Breast cancer is a malignant (cancerous) tumor that starts from cells of the breast. The disease occurs mostly in women, but men can get breast cancer as well. The information here refers only to breast cancer in women.
A woman’s breast is made up of lobules (glands that make breast milk), ducts (small tubes that connect lobules to the nipple), fatty and connective tissue, blood vessels, and lymph (“limf”) vessels. Most breast cancers begin in the ducts (ductal), some in the lobules (lobular), and the rest in other tissues.
Lymph vessels are like veins, except that they carry lymph fluid instead of blood. Lymph is a clear fluid that contains immune system cells and waste products. Lymph vessels lead to small, bean-shaped collections of tissue called lymph nodes. Most lymph vessels of the breast lead to lymph nodes under the arm. These are called axillary (AX-uh-lair-ee) nodes.
If breast cancer cells reach the underarm lymph nodes and continue to grow, they cause the nodes to swell. Once cancer cells have reached these nodes they are more likely to spread to other organs of the body as well.
Benign Breast Lumps
Most breast lumps are benign; that is, they are not cancer. Benign breast tumors are abnormal growths, but they do not spread outside of the breast and they are not life threatening. But some benign breast lumps can increase a woman’s risk of getting breast cancer.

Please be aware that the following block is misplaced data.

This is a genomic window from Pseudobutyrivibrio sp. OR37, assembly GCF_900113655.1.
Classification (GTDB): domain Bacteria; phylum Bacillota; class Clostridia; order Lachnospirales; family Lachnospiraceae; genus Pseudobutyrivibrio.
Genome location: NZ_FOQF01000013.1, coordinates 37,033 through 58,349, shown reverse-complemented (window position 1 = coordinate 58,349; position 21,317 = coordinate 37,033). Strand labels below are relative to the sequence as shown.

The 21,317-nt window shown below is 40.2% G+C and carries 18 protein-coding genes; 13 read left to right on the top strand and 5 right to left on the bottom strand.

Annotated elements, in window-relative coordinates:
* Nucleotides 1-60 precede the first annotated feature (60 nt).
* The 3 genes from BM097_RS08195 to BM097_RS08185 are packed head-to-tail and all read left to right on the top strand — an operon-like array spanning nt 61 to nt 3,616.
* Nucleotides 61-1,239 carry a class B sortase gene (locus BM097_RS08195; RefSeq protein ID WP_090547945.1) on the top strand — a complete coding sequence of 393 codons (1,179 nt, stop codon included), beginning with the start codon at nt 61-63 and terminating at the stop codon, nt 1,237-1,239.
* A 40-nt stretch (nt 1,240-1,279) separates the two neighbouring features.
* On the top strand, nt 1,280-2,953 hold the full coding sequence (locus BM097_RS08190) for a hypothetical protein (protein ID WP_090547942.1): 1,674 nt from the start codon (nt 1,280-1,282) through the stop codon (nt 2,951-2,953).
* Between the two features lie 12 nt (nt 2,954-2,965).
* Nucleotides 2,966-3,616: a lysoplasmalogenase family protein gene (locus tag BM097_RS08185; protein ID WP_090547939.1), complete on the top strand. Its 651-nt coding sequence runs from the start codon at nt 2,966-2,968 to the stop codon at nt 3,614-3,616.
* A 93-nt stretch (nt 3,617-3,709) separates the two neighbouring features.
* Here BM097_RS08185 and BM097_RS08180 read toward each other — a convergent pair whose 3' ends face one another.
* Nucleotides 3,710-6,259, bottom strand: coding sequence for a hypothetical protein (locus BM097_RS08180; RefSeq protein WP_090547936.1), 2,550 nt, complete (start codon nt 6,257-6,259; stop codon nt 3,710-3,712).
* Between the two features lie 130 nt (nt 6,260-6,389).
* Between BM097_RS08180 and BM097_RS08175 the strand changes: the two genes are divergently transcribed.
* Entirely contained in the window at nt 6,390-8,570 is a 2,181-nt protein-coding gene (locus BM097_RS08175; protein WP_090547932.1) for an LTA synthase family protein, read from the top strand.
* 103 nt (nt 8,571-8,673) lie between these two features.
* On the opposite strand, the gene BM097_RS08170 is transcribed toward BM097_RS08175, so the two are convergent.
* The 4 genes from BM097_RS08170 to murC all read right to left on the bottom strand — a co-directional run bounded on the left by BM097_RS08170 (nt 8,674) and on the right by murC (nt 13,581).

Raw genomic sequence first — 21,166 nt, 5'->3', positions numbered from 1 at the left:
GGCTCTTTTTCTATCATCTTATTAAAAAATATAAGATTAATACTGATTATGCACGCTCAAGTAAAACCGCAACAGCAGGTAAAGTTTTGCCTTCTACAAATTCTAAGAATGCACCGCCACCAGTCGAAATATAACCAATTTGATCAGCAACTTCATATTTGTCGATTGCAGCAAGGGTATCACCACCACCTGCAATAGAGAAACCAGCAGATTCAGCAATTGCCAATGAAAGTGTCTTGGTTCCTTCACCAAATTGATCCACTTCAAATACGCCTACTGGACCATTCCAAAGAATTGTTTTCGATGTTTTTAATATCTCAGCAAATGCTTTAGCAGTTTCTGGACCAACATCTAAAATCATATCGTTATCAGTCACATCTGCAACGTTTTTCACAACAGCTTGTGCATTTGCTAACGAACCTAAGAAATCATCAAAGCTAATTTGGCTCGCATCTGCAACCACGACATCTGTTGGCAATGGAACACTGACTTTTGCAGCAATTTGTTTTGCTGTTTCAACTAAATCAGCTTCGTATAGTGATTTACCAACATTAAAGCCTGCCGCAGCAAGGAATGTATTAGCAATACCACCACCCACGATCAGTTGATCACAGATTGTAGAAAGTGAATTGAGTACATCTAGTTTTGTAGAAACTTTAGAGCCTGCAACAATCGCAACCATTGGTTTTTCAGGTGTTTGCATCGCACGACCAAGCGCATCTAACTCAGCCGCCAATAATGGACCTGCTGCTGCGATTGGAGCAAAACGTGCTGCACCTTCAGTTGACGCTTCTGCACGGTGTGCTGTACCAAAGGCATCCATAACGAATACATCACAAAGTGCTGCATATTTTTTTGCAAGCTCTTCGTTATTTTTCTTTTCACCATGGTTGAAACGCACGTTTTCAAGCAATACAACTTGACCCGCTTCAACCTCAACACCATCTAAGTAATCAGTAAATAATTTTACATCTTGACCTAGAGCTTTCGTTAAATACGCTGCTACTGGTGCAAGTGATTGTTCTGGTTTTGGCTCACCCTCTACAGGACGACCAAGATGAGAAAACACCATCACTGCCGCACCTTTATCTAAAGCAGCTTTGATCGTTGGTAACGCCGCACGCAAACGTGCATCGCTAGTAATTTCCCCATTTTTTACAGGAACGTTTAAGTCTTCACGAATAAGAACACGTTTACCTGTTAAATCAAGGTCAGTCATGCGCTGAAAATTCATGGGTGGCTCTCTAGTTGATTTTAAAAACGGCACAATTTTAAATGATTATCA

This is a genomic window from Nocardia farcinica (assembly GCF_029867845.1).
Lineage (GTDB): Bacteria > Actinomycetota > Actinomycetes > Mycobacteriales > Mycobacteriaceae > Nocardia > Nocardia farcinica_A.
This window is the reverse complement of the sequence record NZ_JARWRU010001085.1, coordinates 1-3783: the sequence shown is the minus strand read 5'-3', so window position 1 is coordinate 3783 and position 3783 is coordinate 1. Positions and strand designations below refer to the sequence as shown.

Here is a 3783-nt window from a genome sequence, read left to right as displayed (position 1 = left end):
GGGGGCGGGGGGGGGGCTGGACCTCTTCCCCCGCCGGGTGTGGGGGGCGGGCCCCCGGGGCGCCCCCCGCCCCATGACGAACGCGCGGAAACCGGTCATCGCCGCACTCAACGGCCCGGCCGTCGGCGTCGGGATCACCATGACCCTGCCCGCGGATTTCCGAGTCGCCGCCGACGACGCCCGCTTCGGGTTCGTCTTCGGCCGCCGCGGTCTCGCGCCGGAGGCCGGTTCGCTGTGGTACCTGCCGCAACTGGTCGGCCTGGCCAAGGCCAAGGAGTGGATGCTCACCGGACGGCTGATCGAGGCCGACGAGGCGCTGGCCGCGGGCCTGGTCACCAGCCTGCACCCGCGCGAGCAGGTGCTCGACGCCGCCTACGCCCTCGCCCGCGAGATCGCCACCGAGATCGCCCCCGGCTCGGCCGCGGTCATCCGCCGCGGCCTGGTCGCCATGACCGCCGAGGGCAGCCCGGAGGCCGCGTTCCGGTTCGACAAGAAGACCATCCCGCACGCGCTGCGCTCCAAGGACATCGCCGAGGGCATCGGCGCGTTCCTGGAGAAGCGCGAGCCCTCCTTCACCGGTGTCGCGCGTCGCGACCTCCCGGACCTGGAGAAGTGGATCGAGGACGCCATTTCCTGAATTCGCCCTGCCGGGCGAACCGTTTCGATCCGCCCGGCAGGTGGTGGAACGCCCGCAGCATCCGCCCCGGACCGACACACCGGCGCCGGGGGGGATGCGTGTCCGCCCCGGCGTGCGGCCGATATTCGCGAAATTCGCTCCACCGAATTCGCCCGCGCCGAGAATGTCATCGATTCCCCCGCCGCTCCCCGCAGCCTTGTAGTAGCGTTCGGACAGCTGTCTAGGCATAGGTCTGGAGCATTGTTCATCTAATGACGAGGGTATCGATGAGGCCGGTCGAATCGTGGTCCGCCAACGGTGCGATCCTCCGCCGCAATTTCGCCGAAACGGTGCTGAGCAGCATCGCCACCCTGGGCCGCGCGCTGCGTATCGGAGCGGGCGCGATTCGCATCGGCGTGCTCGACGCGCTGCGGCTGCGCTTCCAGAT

Some lumps aren’t really tumors at all. These lumps are often caused by fibrocystic (fi-bro-SIS-tik) changes. Cysts are fluid-filled sacs. Fibrosis is the formation of scar-like tissue. Such changes can cause breast swelling and pain. The breasts may feel lumpy, and sometimes there is a clear or slightly cloudy nipple discharge. For more detail, the American Cancer Society (ACS) has a separate document on "Non-Cancerous Breast Conditions" that you can get through our toll-free number or on our Web site.
Main Types of Breast Cancer
Understanding key words as they relate to breast cancer can be a challenge. Here are the most common types of breast cancer:
Carcinoma in situ (in SIGH-to): This term is used for early stage cancer, when it is confined to the place where it started. In breast cancer, it means that the cancer is confined to the ducts or the lobules, depending on where it started. It has not gone into the fatty tissues in the breast nor spread to other organs in the body.
Ductal carcinoma in situ (DCIS): This is the most common type of noninvasive breast cancer. DCIS means that the cancer is confined to the ducts. It has not spread through the walls of the ducts into the fatty tissue of the breast. Nearly all women with cancer at this stage can be cured. The best way to find DCIS early is with a mammogram.
Lobular carcinoma in situ (LCIS): This condition begins in the milk-making glands but does not go through the wall of the lobules. Although not a true cancer, having LCIS increases a woman's risk of getting cancer later. For this reason, it's important that women with LCIS to follow the screening guidelines for breast cancer (see below).
Infiltrating (invasive) ductal carcinoma (IDC): This cancer starts in a milk passage or duct, breaks through the wall of the duct, and invades the fatty tissue of the breast. From there it can spread to other parts of the body. IDC is the most common type of breast cancer. It accounts for about 80% of invasive breast cancers.
Infiltrating (invasive) lobular carcinoma (ILC): This cancer starts in the milk glands or lobules. It can spread to other parts of the body. About 10% of invasive breast cancers are of this type.
There are also several other less common types of breast cancer. You can get information about these through our toll-free number or on our Web site.
American Cancer Society website: http://www.cancer.org